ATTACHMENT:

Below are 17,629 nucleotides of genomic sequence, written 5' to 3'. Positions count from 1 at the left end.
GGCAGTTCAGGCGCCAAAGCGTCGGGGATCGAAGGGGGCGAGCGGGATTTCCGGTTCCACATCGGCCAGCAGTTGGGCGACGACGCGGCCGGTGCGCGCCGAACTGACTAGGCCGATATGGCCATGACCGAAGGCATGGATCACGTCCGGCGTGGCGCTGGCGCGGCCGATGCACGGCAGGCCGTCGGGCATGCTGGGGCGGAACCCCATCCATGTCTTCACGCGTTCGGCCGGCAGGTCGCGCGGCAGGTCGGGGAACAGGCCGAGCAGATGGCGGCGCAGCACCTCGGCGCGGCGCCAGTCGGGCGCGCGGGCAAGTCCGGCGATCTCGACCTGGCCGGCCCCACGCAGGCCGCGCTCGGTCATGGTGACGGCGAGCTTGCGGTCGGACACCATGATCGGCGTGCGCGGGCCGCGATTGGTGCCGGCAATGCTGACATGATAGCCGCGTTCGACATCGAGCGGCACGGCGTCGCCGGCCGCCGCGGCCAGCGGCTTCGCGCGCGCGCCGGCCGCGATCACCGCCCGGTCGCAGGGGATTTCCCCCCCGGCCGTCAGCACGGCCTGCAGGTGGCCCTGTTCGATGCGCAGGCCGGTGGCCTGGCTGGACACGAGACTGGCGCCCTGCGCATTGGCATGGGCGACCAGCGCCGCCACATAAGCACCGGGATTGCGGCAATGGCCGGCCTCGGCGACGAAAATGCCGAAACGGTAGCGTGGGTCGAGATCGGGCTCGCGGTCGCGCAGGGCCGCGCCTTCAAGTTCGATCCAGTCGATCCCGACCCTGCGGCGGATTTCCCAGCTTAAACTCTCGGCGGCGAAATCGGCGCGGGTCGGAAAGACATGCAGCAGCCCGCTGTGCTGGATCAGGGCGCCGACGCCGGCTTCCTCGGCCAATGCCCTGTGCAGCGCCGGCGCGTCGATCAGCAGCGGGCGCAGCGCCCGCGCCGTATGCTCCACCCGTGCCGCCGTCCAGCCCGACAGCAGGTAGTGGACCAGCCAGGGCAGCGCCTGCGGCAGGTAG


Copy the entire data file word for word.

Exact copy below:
Below are 17,629 nucleotides of genomic sequence, written 5' to 3'. Positions count from 1 at the left end.
GGCAGTTCAGGCGCCAAAGCGTCGGGGATCGAAGGGGGCGAGCGGGATTTCCGGTTCCACATCGGCCAGCAGTTGGGCGACGACGCGGCCGGTGCGCGCCGAACTGACTAGGCCGATATGGCCATGACCGAAGGCATGGATCACGTCCGGCGTGGCGCTGGCGCGGCCGATGCACGGCAGGCCGTCGGGCATGCTGGGGCGGAACCCCATCCATGTCTTCACGCGTTCGGCCGGCAGGTCGCGCGGCAGGTCGGGGAACAGGCCGAGCAGATGGCGGCGCAGCACCTCGGCGCGGCGCCAGTCGGGCGCGCGGGCAAGTCCGGCGATCTCGACCTGGCCGGCCCCACGCAGGCCGCGCTCGGTCATGGTGACGGCGAGCTTGCGGTCGGACACCATGATCGGCGTGCGCGGGCCGCGATTGGTGCCGGCAATGCTGACATGATAGCCGCGTTCGACATCGAGCGGCACGGCGTCGCCGGCCGCCGCGGCCAGCGGCTTCGCGCGCGCGCCGGCCGCGATCACCGCCCGGTCGCAGGGGATTTCCCCCCCGGCCGTCAGCACGGCCTGCAGGTGGCCCTGTTCGATGCGCAGGCCGGTGGCCTGGCTGGACACGAGACTGGCGCCCTGCGCATTGGCATGGGCGACCAGCGCCGCCACATAAGCACCGGGATTGCGGCAATGGCCGGCCTCGGCGACGAAAATGCCGAAACGGTAGCGTGGGTCGAGATCGGGCTCGCGGTCGCGCAGGGCCGCGCCTTCAAGTTCGATCCAGTCGATCCCGACCCTGCGGCGGATTTCCCAGCTTAAACTCTCGGCGGCGAAATCGGCGCGGGTCGGAAAGACATGCAGCAGCCCGCTGTGCTGGATCAGGGCGCCGACGCCGGCTTCCTCGGCCAATGCCCTGTGCAGCGCCGGCGCGTCGATCAGCAGCGGGCGCAGCGCCCGCGCCGTATGCTCCACCCGTGCCGCCGTCCAGCCCGACAGCAGGTAGTGGACCAGCCAGGGCAGCGCCTGCGGCAGGTAG